Q (6/97, p.136) - 3 Stars (out of 5) - "...the deft pop melodies and substantial musicianship demonstrate that everyone recognises where the edge is these days."
Marillion: Steve Hogarth (vocals); Steve Rothery (guitar); Mark Kelly (keyboards); Pete Trewavas (bass); Ian Mosley (drums, percussion).
Additional personnel: Tim Perkins (balalaika); Phil Todd (saxophone); Paula Savage (trumpet); Steve H (keyboards, percussion); Pete, Mark, Steve H, Charlton & Newbottle School Choir (background vocals).
Personnel: Steve Hogarth (vocals, keyboards, percussion, background vocals); Steve Rothery (guitar); Mark Kelly (keyboards, background vocals); Ian Mosley (drums, percussion); Pete Trewavas (background vocals).
Audio Mixer: Dave Meegan.
Recording information: The Racket Club, Buckinghamshire, UK (08/1996-11/1996).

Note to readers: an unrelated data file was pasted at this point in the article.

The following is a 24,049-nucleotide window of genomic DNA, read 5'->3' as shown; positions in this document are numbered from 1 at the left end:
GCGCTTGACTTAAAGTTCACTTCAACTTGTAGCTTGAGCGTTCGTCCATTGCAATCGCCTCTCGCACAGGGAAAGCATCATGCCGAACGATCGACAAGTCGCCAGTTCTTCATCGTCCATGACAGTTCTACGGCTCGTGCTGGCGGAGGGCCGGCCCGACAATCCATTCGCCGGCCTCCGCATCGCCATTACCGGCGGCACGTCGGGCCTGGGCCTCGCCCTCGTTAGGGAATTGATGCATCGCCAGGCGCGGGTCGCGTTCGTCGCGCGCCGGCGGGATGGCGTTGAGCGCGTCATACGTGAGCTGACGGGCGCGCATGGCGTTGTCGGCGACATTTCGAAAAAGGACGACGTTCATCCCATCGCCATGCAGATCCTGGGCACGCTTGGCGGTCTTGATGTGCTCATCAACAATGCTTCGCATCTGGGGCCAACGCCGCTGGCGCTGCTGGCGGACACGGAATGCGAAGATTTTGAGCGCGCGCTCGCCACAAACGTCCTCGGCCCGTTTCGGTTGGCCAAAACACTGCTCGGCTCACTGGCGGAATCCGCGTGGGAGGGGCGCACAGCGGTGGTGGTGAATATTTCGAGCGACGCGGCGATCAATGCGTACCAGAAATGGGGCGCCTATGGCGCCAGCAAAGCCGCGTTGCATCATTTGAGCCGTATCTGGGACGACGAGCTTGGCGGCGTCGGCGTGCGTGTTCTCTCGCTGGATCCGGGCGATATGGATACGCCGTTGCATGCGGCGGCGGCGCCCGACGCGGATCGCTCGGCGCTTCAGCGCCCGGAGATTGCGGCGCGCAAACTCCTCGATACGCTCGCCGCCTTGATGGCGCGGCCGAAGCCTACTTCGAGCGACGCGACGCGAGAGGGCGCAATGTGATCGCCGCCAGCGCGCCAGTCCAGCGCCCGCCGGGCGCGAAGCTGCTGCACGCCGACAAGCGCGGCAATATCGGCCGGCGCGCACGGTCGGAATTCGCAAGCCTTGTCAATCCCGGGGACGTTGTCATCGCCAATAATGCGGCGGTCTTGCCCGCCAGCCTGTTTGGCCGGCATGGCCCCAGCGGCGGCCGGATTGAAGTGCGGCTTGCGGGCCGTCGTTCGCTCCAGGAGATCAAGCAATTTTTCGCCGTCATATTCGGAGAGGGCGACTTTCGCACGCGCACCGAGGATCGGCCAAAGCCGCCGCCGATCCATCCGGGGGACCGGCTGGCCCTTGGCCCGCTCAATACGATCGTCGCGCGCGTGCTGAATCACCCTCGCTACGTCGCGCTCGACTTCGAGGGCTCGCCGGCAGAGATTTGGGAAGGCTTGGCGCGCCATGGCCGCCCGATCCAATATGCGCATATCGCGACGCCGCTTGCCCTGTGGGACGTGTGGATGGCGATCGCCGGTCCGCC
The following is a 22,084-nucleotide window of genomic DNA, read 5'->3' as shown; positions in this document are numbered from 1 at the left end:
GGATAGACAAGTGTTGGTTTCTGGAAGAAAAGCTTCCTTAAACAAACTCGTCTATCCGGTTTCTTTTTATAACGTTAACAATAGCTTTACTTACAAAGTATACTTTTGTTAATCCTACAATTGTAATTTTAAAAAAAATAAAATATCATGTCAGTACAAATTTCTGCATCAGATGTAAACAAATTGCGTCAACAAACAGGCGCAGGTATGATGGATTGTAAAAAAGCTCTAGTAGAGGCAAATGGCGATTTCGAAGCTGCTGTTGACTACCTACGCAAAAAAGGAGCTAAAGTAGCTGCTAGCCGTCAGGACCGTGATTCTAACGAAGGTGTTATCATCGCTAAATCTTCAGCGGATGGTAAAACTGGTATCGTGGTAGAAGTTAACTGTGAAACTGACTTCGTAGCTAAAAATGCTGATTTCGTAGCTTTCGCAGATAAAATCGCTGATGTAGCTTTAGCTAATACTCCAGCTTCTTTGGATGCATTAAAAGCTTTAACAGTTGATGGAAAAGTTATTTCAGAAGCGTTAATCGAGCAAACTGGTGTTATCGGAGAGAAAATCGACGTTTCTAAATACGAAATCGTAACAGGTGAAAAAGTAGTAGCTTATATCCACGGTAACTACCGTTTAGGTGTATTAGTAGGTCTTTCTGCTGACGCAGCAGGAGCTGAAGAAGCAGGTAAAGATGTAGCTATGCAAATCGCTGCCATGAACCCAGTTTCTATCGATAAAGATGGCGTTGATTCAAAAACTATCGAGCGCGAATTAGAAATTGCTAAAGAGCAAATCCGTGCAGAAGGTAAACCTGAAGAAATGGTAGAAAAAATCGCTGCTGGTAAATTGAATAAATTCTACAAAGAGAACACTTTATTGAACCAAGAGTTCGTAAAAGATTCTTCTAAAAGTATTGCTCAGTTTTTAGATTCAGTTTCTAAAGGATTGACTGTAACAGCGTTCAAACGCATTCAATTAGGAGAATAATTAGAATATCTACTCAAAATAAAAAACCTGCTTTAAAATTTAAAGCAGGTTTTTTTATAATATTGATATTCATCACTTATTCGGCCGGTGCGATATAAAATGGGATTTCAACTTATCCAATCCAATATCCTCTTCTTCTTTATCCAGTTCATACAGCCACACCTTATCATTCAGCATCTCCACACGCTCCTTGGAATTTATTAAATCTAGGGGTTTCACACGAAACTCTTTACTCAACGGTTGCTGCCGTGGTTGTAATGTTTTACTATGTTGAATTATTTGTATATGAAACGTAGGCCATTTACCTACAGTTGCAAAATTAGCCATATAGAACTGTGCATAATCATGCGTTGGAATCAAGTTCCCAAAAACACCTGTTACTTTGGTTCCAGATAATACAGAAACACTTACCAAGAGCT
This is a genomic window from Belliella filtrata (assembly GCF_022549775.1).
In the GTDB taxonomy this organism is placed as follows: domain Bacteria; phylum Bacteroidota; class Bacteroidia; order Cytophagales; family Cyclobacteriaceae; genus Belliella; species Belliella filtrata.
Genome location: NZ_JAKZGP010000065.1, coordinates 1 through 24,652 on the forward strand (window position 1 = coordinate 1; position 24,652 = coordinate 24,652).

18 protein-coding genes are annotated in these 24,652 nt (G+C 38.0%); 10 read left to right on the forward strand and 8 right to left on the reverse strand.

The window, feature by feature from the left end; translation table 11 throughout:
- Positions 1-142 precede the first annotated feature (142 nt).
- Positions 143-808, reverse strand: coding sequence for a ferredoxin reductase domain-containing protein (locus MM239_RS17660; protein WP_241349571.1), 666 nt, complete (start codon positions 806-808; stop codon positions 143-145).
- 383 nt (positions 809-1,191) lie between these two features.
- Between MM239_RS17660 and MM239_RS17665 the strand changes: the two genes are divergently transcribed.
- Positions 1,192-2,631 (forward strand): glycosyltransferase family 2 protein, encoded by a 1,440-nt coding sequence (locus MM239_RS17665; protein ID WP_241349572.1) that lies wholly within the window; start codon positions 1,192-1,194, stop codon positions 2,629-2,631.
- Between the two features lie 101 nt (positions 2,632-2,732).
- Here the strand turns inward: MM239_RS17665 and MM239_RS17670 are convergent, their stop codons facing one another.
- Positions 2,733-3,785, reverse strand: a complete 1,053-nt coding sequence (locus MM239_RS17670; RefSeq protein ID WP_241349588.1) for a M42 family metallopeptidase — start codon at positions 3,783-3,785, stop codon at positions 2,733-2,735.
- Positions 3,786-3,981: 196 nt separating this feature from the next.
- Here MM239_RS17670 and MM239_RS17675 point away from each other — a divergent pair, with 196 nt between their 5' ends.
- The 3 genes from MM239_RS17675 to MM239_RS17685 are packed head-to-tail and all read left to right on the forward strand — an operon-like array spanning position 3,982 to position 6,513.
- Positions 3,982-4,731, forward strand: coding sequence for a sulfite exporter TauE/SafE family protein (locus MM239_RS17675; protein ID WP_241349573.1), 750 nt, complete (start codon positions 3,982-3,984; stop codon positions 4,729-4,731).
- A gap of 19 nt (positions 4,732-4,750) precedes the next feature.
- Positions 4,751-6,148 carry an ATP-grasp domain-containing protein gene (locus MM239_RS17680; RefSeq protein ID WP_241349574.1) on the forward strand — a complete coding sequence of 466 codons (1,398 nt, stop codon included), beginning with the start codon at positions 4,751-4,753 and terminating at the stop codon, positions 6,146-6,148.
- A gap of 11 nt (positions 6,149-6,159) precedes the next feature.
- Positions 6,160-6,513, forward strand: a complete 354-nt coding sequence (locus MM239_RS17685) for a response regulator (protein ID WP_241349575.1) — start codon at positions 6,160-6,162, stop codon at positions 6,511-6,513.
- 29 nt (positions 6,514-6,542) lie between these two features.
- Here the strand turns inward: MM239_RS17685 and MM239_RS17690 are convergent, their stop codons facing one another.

If any self-respecting Marillion fans could have looked into a crystal ball back in the mid-'80s (at the the band's pinnacle) to see where the band's path was headed, most would likely have been shocked and amazed to see how it all turned out. If the Fish-led incarnation steered the band down an often dramatic path of intricate, ambitious material, Marillion's new boy, Steve Hogarth, slowly beat it out of them -- but not necessarily in a bad way. Released in 1997, This Strange Engine features the Mach II Marillion lineup in all its commercial glory. The longwinded compositions of previous works are all but forgotten, save for "This Strange Engine," the album's sole proggy track, replete with Pink Floyd-style sax solos. Instead, they've been replaced by the quasi-Journey strains of "One Fine Day" and the uber-commercial "80 Days." The latter features perhaps one of the finest Hogarth-led choruses in recent history. As always, This Strange Engine is a production marvel. Ian Mosley's tight drum sounds intertwine effortlessly with Steven Rothery's guitar leads. Not a bad record, but not a great one either. If one word can sum up this release, it would be: ordinary. ~ John Franck